The tributaries of the East Fork Carson River offer a lot of great fishing. The lower elevation streams will typically have rainbows and browns while the upper elevation streams will typically have brookies. Below a few are highlighted.
Markleeville Creek and its tributaries － Markleeville Creek runs from the confluence of Hot Springs Creek and Pleasant Valley Creek down to the East Fork. Portions on public land are stocked with rainbows trout and can be from various points in and around Markleeville, including the Heritage Park and Markleeville Campground. Hot Springs Creek can be accessed using Hot Springs Road. Charity Valley Creek, a tributary of Hot Springs Creek, can be accessed using Blue Lakes Road. The upper portions of Pleasant Valley Creek and its tributaries can also be accessed using Blue Lakes Road and Sunset Lakes Road. While most of the lower portions of Pleasant Valley Creek are on private land, a small stretch is on public lands and can be accessed using Pleasant Valley Road.
Silver Creek and its tributaries － Silver Creek is the outlet creek of Lower Kinney Lake. Its confluence with the East Fork is at Centerville Flat. The Alpine Highway (CA-4) provides easy access to Silver Creek, as well as some of its tributaries, including Noble Creek and Kinney Creek. The lower portions of Silver Creek are stocked with rainbows.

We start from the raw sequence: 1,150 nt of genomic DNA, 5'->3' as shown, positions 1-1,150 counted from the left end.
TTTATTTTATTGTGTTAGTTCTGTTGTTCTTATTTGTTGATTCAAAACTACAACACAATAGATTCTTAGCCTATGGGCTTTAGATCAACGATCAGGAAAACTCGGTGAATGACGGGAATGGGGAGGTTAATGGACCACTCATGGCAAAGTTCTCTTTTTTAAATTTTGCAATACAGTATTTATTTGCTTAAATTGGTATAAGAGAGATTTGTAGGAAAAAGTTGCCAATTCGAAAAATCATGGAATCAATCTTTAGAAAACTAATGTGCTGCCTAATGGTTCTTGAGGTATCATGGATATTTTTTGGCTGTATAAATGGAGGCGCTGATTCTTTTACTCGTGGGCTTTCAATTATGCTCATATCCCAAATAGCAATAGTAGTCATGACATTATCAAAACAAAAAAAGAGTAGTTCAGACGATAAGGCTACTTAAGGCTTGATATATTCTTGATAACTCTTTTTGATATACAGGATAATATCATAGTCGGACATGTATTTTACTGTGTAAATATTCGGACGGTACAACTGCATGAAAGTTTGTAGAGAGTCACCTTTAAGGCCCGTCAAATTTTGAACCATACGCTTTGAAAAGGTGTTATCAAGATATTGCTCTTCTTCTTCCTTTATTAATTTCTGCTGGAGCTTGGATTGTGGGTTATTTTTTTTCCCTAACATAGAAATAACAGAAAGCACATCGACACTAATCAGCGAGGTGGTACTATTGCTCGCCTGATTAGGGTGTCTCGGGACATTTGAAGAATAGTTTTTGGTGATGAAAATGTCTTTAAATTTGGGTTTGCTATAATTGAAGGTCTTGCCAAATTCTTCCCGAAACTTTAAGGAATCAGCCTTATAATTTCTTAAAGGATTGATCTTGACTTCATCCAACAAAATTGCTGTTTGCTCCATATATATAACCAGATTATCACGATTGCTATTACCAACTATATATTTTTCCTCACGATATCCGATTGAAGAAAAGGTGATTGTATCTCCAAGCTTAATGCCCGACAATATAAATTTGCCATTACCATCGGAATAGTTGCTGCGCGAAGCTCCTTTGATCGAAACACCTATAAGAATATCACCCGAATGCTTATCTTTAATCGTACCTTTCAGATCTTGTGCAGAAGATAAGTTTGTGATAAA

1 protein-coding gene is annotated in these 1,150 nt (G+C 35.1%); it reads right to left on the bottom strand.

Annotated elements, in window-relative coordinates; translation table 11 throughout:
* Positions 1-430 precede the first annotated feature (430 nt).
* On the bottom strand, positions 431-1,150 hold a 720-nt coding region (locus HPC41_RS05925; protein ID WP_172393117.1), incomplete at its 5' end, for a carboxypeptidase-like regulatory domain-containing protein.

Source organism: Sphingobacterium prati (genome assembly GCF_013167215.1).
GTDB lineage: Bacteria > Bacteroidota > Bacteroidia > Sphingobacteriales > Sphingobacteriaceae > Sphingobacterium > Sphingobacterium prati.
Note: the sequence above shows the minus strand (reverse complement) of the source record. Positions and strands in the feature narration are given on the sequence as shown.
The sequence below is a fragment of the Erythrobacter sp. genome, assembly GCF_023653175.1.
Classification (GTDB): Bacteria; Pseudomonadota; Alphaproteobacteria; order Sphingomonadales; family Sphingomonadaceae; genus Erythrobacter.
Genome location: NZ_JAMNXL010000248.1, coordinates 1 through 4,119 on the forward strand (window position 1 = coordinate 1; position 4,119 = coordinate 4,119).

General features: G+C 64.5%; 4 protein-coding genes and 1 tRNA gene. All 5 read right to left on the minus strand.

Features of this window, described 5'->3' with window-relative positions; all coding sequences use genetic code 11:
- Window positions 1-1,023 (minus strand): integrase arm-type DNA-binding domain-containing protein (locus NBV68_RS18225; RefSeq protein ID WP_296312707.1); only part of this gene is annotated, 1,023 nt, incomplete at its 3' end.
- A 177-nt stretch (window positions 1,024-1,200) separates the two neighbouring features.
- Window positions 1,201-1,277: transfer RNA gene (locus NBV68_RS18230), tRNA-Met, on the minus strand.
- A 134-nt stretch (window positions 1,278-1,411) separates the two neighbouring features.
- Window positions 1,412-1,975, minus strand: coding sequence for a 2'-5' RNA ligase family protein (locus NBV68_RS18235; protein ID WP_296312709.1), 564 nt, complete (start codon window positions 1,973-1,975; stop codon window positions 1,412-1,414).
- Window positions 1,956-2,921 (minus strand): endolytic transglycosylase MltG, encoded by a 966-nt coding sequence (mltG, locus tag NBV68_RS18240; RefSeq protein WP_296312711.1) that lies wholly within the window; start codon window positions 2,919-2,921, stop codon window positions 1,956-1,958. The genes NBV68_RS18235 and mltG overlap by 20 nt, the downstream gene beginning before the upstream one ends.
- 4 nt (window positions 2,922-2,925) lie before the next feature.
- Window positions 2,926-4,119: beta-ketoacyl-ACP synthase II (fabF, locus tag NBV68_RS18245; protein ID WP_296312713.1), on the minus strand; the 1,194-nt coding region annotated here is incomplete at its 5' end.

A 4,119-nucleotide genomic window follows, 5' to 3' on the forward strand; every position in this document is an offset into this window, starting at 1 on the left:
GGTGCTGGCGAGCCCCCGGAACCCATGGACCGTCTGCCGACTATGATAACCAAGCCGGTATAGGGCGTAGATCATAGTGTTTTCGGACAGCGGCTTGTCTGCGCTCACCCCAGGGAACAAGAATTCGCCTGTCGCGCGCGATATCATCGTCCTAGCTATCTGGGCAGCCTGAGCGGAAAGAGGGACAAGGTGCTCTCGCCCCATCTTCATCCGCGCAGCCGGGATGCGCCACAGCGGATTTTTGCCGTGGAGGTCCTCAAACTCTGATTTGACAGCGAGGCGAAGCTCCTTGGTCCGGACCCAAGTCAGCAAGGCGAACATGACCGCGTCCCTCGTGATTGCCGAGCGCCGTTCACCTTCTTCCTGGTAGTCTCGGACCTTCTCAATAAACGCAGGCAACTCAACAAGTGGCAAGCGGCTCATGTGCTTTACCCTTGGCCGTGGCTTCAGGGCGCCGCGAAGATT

Wolf Creek offers nice brookie fishing. It can be accessed using Wolf Creek Road off of CA-4. Venture upstream, into the Carson-Iceberg Wilderness, to access less frequented waters, using Wolf Creek trail.
Silver King Creek and its tributaries － The threatened Paiute cutthroat trout is native to the Silver King and its tributaries below LLewellyn Falls. Over a hundred years ago, basque sheepherders transplanted Paiutes above the falls Subsequently, the lower population below were hybridized by rainbows, Lahontan cutthroat, and cutbows. The upper population was subsequent transplated into many other headwater tributaries in the area, as well as into Cottonwood Creek and Cabin Creek in the White Mountains Wilderness.
U.S. Fish and Wildlife Service, in cooperation of various other agencies and organizations, has a restoration project under way to eliminate non-native fish in the Paiute's range and restock it Paiutes transplanted from the White Mountains. Hopefully we'll be able to fish for Paiute cutthroat again some day.
West Fork of the Carson River
The West Fork Carson River offers great nearby fishing! One can always find Rainbows in the canyon section from Woodfords to Hope Valley. Hope Valley itself tends to get heavily fished, especially in areas near the highway or adjacent to Blue Lakes Road. The canyon section, between Hope Valley and Woodfords, fishes well. These areas are also heavily stocked. Brookies can be found in Faith Valley and above. Portions of the West Carson and its tributary Willow Creek are within the Hope Valley Wildlife Area.
Tributaries of the West Fork of Carson River
This article was authored by Kurt Zeilenga. If you have suggestions on how to improve this article, you may contact Kurt at email@example.com.